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America’s Cup Reflections

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Vol. III, No. 52

Spithill and his team in action in a qualifying race. Photo by Allen Clark / PhotoBoat.com.

Spithill and his team in action in a qualifying race. Photo by Allen Clark / PhotoBoat.com.

First, of course, congratulations to Oracle Team USA for their successful Cup defense. Some say it was the most astounding comeback in sports history.

Second, congratulations to Emirates Team New Zealand for their impressive early run to match point and gracious sportsmanship. When you devote years of all-out effort to a quest of this magnitude, it must be crushing to see it slip away in the end. They are anyone’s worthy opponent and deserve as much respect as the victors.

Perhaps the most remarkable aspect of the 34th America’s Cup competition was the use of multihulls with wing masts and the daring use of hydrofoils. Who, before this, would have imagined a 72-foot, 7-ton sailing vessel blasting along at up to 50 mph while balanced precariously on a single hydrofoil? The speeds these vessels attained and the technology they pioneered were both extreme and spectacular.

As a junior catamaran racer, I recall reading with fascination Bernard Smith’s 1963 book, the 40-knot sailboat. Smith addressed the speed barrier designers had wrestled with for millennia. The book’s centerpiece topic was the aero-hydrofoil, an innovative vessel which could finally break through the 40-knot barrier (40 knots = 46 mph). It was daring and outlandish at the time. But the present day America’s Cup boats have made 40-knots seem ordinary.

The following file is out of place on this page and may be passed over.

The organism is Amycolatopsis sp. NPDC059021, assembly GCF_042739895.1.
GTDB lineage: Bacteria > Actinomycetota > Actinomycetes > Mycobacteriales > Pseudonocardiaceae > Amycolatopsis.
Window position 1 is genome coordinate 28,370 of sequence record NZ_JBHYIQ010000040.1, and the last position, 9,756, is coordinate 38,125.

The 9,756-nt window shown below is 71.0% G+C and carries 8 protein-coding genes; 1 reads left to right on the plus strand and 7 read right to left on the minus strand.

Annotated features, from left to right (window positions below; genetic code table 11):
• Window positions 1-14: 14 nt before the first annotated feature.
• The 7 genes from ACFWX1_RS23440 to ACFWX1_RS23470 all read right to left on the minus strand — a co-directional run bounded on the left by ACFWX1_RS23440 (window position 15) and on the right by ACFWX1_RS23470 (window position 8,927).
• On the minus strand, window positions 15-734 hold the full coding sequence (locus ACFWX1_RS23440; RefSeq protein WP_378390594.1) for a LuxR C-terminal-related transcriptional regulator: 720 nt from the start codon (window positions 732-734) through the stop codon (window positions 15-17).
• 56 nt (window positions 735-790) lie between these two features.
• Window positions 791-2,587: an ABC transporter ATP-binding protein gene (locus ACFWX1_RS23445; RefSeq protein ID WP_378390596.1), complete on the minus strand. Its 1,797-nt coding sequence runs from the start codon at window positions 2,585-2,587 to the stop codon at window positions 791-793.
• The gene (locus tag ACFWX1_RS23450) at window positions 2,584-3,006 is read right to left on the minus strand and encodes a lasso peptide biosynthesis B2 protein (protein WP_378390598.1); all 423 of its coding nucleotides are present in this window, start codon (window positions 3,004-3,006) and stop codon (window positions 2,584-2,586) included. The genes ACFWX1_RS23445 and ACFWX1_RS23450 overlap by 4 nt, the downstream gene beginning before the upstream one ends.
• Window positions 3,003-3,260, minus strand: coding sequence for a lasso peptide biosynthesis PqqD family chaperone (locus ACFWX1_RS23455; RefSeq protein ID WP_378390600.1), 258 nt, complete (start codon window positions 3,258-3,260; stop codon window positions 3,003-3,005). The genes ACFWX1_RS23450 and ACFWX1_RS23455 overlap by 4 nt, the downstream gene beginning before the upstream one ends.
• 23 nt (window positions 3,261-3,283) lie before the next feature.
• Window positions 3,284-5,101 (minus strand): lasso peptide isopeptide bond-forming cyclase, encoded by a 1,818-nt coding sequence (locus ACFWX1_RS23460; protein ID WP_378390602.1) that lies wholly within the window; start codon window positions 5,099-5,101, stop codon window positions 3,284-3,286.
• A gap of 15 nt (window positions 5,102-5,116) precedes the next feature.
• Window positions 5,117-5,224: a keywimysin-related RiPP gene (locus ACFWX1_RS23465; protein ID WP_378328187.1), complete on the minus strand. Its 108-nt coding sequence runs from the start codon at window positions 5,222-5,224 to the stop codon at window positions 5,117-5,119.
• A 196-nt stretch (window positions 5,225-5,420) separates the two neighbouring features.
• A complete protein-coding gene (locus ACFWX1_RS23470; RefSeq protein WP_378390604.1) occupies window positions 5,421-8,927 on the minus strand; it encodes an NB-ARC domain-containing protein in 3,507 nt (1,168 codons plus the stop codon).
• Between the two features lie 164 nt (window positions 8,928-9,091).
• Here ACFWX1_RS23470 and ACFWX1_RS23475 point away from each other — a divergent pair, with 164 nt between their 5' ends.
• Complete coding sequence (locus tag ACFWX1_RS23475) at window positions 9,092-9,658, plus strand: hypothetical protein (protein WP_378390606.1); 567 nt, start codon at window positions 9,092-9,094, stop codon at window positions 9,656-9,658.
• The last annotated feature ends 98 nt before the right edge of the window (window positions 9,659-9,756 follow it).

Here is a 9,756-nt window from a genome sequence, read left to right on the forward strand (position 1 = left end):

Generating the aerodynamic lift necessary for extreme speed is less of a problem for a designer than eliminating the resistance of hauling a hull through the water. For ages designers have toiled to find more streamlined shapes to reduce drag. They knew that every time a hull’s speed doubled, its resistance quadrupled. They also knew that the right bottom shape would allow a hull to climb out of the water (at sufficient speed) to plane, same as a water-skier. Planing, essentially skimming over the water, is much faster; but it requires relatively smooth water to work. Hydrofoils were the next step in getting free of hydrodynamic resistance. Hydrofoils are designed to lift a hull entirely clear of the water, eliminating most resistance.  The resulting increase in speed is dramatic. The term “foiling” was coined to describe riding entirely above the waves, balanced on hydrofoils. Perfecting them was a key challenge of this America’s Cup competition.

I spoke with a small sailboat manufacturer while the America’s Cup 19-race series was still in full swing. He said he was already getting calls from retail boat buyers looking for “foiling packages”. They wanted add-on hydrofoils to make their off-the-rack dinghies go crazy fast, like the Cup boats.

Larry Ellison, Emirates Team Oracle USA’s visionary and principle financial backer, spoke of taking even these new extremes to the next level in the 35th Cup defense. Historically the America’s Cup has been an international competition of not just sailing skill, but of yacht design. A fast boat certainly makes its crew look good. I imagine after a well-earned celebration, designers will begin dreaming up the next generation of Cup boats.

Mounting a credible run at the Cup these days costs a single team hundreds of millions of dollars. It is not something for us ordinary sailors. We can only watch in fascination. There is no word yet on when and where the next Cup defense will take place, but I would expect the spectacular. Fasten your seat belts. When billionaires throw a lot of money at something, innovation is inevitable.

-JK

Categories: WaterViews

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